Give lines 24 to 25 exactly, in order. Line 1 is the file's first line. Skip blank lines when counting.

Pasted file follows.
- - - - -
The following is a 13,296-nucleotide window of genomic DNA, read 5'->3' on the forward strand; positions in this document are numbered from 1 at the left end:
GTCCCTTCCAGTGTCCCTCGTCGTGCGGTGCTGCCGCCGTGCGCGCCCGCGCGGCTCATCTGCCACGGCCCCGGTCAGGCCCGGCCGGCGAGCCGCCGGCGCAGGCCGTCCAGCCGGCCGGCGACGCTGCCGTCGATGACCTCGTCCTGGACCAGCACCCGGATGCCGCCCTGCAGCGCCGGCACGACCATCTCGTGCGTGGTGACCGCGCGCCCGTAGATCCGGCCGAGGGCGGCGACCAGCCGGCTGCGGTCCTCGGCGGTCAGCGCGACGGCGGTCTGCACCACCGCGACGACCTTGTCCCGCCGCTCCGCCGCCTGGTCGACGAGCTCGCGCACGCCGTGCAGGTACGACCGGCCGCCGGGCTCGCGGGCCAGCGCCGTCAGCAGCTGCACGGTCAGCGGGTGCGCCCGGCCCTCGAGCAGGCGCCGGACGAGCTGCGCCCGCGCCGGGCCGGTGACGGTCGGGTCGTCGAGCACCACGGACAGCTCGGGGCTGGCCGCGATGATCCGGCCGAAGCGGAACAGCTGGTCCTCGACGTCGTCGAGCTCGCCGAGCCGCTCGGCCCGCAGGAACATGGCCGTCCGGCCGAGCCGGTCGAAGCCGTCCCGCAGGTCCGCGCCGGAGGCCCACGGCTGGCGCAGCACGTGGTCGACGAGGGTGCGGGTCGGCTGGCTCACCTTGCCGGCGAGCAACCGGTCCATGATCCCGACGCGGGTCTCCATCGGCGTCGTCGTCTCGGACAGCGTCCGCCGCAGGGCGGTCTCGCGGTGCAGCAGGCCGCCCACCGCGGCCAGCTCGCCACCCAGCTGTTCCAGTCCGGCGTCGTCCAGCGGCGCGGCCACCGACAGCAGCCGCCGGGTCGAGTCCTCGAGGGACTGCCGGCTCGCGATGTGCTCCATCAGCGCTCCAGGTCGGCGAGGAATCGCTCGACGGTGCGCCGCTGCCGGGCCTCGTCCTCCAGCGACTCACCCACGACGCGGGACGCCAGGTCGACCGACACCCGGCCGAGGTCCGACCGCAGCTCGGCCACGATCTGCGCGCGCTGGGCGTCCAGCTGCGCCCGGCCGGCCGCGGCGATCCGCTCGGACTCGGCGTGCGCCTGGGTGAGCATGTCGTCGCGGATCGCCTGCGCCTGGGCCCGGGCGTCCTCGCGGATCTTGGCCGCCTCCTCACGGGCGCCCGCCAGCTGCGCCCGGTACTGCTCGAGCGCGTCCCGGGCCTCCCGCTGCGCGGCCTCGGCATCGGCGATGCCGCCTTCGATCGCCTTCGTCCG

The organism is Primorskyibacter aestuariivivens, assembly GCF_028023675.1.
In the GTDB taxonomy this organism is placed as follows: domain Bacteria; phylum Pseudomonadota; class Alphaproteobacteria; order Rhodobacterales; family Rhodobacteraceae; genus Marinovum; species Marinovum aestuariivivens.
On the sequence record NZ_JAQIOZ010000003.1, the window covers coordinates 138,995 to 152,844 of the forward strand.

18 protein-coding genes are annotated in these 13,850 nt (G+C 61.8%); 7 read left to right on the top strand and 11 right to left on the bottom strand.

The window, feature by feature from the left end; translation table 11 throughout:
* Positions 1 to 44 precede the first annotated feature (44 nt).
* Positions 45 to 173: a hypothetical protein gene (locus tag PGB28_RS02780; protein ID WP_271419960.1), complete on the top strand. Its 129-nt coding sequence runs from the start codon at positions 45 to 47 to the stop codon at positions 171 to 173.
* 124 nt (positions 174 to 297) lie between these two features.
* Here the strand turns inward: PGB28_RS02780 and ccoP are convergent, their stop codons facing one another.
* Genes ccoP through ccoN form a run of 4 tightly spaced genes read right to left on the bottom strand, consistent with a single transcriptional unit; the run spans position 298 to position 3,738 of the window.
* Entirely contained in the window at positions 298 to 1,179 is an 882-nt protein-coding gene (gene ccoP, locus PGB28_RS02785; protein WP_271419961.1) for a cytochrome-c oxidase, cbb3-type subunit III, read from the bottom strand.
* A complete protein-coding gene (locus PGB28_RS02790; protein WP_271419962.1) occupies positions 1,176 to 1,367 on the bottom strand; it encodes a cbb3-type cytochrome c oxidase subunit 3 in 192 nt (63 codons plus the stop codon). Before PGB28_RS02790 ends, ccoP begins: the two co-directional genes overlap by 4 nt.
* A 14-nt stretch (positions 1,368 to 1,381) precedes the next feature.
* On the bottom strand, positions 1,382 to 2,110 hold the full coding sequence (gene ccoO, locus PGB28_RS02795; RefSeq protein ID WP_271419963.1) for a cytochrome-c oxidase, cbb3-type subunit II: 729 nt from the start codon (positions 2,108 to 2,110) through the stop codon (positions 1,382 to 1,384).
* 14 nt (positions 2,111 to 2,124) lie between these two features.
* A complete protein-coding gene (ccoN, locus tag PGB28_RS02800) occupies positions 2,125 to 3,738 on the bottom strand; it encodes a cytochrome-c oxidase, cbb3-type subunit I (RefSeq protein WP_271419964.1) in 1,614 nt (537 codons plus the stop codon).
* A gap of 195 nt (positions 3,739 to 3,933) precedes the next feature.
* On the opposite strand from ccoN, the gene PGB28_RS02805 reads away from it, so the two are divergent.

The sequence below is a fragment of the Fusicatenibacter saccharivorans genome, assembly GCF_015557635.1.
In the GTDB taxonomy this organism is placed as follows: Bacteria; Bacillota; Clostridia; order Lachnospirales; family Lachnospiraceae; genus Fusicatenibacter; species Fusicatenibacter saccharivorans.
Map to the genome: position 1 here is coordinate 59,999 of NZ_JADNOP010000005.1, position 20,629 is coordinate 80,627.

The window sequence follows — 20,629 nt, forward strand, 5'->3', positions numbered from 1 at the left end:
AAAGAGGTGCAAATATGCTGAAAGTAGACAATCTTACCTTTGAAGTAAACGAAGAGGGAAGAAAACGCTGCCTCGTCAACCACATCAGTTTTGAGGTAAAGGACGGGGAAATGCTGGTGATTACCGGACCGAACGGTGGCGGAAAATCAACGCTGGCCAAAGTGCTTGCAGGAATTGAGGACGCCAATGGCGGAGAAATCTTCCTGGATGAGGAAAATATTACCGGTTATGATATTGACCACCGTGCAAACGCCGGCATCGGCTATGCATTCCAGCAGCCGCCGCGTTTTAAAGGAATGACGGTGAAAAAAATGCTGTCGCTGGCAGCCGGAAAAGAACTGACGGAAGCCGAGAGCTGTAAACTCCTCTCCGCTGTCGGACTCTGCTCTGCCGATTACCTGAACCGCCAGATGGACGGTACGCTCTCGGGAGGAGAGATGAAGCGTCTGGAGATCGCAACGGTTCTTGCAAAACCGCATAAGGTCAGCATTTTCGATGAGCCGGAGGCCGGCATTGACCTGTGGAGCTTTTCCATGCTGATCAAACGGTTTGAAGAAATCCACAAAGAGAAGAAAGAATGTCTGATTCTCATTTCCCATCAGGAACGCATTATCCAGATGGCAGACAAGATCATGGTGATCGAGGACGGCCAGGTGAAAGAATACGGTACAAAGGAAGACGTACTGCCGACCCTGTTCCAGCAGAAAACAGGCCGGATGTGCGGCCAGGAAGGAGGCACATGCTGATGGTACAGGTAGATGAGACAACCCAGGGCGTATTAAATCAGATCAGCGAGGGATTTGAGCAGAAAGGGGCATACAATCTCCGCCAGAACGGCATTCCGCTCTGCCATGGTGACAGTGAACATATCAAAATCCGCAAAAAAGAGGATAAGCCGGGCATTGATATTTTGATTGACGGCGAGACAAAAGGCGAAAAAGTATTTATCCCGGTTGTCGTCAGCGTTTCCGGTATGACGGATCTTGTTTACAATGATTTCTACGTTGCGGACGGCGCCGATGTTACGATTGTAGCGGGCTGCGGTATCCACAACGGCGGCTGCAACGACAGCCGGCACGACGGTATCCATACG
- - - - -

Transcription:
The window sequence follows — 20,629 nt, forward strand, 5'->3', positions numbered from 1 at the left end:
AAAGAGGTGCAAATATGCTGAAAGTAGACAATCTTACCTTTGAAGTAAACGAAGAGGGAAGAAAACGCTGCCTCGTCAACCACATCAGTTTTGAGGTAAAGGACGGGGAAATGCTGGTGATTACCGGACCGAACGGTGGCGGAAAATCAACGCTGGCCAAAGTGCTTGCAGGAATTGAGGACGCCAATGGCGGAGAAATCTTCCTGGATGAGGAAAATATTACCGGTTATGATATTGACCACCGTGCAAACGCCGGCATCGGCTATGCATTCCAGCAGCCGCCGCGTTTTAAAGGAATGACGGTGAAAAAAATGCTGTCGCTGGCAGCCGGAAAAGAACTGACGGAAGCCGAGAGCTGTAAACTCCTCTCCGCTGTCGGACTCTGCTCTGCCGATTACCTGAACCGCCAGATGGACGGTACGCTCTCGGGAGGAGAGATGAAGCGTCTGGAGATCGCAACGGTTCTTGCAAAACCGCATAAGGTCAGCATTTTCGATGAGCCGGAGGCCGGCATTGACCTGTGGAGCTTTTCCATGCTGATCAAACGGTTTGAAGAAATCCACAAAGAGAAGAAAGAATGTCTGATTCTCATTTCCCATCAGGAACGCATTATCCAGATGGCAGACAAGATCATGGTGATCGAGGACGGCCAGGTGAAAGAATACGGTACAAAGGAAGACGTACTGCCGACCCTGTTCCAGCAGAAAACAGGCCGGATGTGCGGCCAGGAAGGAGGCACATGCTGATGGTACAGGTAGATGAGACAACCCAGGGCGTATTAAATCAGATCAGCGAGGGATTTGAGCAGAAAGGGGCATACAATCTCCGCCAGAACGGCATTCCGCTCTGCCATGGTGACAGTGAACATATCAAAATCCGCAAAAAAGAGGATAAGCCGGGCATTGATATTTTGATTGACGGCGAGACAAAAGGCGAAAAAGTATTTATCCCGGTTGTCGTCAGCGTTTCCGGTATGACGGATCTTGTTTACAATGATTTCTACGTTGCGGACGGCGCCGATGTTACGATTGTAGCGGGCTGCGGTATCCACAACGGCGGCTGCAACGACAGCCGGCACGACGGTATCCATACG